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In 2013, I attended a reception for Joel Curran, the newly hired vice chancellor for communications at the University of North Carolina at Chapel Hill.
Then-Chancellor Carol Folt created the position and brought in Curran, a UNC grad and an accomplished corporate public relations professional, in the midst of negative coverage related to the university’s ballooning academic-athletics scandal.
One thing I recall from the event was that Curran asked me and others: “What should I do?” That was flattering, refreshingly humble and evidence of the new man’s PR savvy. I remember the question more than my reply, but I like to think I told him to tell the truth and that the rest would take care of itself.
Curran took a more complicated approach. He focused on messaging. He expanded the university’s communications staff, oversaw public records requests, boosted UNC’s social media profile and advised Folt, and now Chancellor Kevin Guskiewicz, on what to say – or not say – all for a handsome salary of $359,000. Indeed, Curran got so busy that in 2017 Folt brought in Clayton Somers, state House Speaker Tim Moore’s former chief of staff, to be vice chancellor for public affairs at $342,000 annually.
All that channeling, controlling and parsing coincided with perhaps the worst run of publicity in UNC-CH’s history. The academic-athletic scandal ended with a controversial NCAA ruling that wrongs indeed occurred, but that the offenses were outside the NCAA’s jurisdiction. Then there was the fiasco over removing the Confederate statue Silent Sam, Folt’s resignation, last fall’s troubled opening and closing of the campus as COVID infections soared and the uproar over the aborted hiring of Nikole Hannah-Jones.
Money can’t buy happiness or, it appears, positive coverage. But money can buy money. Curran’s ability to sell the university’s academic and research accomplishments has helped UNC-CH raise $3.9 billion toward its $4.25 billion capital campaign goal.
That bulging dollar amount likely caught the attention of the leaders at Notre Dame, who announced last week that Curran will be that university’s new vice president for public affairs and communications. When a university can raise billions amid a blizzard of bad news, someone is accentuating the positive.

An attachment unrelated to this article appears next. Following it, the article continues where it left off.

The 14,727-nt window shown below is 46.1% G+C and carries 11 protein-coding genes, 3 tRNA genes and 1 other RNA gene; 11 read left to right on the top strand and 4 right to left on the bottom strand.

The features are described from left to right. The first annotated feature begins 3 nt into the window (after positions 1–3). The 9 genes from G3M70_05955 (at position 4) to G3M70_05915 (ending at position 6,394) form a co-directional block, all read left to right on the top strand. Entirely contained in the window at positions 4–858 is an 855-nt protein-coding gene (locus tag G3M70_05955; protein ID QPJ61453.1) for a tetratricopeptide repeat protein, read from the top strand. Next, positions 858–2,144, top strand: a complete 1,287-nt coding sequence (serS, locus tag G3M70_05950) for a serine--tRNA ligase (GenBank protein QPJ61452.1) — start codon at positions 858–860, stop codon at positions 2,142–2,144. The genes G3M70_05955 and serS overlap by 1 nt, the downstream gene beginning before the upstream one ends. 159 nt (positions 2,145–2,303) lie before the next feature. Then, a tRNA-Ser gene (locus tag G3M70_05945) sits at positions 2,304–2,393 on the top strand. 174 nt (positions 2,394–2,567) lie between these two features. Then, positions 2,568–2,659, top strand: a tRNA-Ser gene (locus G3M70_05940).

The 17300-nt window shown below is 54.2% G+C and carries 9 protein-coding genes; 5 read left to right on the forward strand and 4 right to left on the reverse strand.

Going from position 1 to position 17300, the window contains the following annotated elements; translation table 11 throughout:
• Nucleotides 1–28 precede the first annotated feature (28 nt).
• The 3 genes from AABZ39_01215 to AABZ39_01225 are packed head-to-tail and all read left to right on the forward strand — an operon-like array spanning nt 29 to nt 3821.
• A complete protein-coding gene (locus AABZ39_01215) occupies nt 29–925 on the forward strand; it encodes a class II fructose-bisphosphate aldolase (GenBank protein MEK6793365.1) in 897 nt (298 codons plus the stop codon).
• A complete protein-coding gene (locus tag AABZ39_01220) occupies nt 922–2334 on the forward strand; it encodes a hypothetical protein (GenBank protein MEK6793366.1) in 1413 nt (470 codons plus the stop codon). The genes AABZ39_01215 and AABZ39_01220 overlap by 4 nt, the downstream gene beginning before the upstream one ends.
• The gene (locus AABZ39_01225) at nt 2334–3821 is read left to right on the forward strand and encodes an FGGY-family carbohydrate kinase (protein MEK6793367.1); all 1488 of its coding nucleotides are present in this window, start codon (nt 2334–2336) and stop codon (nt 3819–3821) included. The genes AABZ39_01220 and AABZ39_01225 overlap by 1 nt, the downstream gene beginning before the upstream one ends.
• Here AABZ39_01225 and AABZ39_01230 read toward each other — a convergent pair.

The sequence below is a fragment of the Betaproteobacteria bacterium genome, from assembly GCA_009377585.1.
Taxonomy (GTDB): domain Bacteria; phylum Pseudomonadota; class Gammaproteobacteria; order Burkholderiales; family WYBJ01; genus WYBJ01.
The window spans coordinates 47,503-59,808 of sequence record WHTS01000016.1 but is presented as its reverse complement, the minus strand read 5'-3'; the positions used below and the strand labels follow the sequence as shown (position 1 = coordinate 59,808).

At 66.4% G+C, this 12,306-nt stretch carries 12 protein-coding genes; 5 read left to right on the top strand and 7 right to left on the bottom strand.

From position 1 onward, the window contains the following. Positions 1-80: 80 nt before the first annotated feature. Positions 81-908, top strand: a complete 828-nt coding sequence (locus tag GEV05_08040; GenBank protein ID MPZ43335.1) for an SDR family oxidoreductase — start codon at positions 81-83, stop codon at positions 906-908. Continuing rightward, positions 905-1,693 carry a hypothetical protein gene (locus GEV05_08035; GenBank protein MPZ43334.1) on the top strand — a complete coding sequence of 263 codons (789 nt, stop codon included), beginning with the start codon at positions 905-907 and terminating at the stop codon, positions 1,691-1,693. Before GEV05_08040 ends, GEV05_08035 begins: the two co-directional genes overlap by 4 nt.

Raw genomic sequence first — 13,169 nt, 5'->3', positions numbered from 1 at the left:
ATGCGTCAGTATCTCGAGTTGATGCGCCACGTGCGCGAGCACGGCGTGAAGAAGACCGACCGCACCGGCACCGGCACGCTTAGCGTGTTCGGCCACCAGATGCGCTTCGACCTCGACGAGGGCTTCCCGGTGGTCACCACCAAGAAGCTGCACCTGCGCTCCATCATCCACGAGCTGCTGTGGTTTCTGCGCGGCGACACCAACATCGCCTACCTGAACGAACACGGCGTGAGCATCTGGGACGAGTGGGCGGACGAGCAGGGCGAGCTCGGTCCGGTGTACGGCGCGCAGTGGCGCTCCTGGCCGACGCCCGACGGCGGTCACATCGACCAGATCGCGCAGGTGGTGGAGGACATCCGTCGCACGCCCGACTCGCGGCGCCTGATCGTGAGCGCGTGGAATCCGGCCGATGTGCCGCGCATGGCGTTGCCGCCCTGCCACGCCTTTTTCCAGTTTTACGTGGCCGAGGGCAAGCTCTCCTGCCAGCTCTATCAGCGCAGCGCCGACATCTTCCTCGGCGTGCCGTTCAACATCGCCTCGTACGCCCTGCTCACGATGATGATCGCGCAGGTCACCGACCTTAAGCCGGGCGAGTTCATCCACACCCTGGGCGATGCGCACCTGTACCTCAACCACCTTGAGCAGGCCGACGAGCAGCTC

Now UNC-CH is looking for a new person to shape the way it communicates. Whoever takes the job is unlikely to ask me the same question Curran did, but here’s an answer anyway.
Remember what UNC-CH administrators habitually forget: They work for the public.
Answer public record requests promptly. It’s not just polite, it’s the law.
Don’t see everything through the prism of public relations. Delaying information, resisting disclosures, denying problems and insisting all is well has only made bad news worse in Chapel Hill.
Level with the public. Deb Aikat, a longtime faculty member at UNC-CH’s Journalism School told me that during the Silent Sam controversy, the university “did not perform well. It was basically suppressing information instead of sharing information.”
Level with the faculty. Denying problems – such as the spread of COVID on campus – is happy talk that the faculty refers to as being “toxically positive.” Mimi Chapman, chair of the UNC-CH faculty, told me, “There’s a sense that if we don’t talk about it, it doesn’t exist. We only talk about the good things, rather than naming the actual problem.”
Chapman acknowledged that running a large research university can be “like a big business,” but she added that a university should value collaboration and be open about its decisions. “It’s not a corporate culture and in some ways communications have to reflect that.” Instead, she said, the faculty has felt like “a constituency to be spun rather than a partner.”
That’s a longer answer than I gave Curran eight years ago. But unfortunately for the university’s image – and its image-makers – there has been a lot more to talk about since then.
Associate opinion editor Ned Barnett can be reached at 919-829-4512, or nbarnett@ news observer.com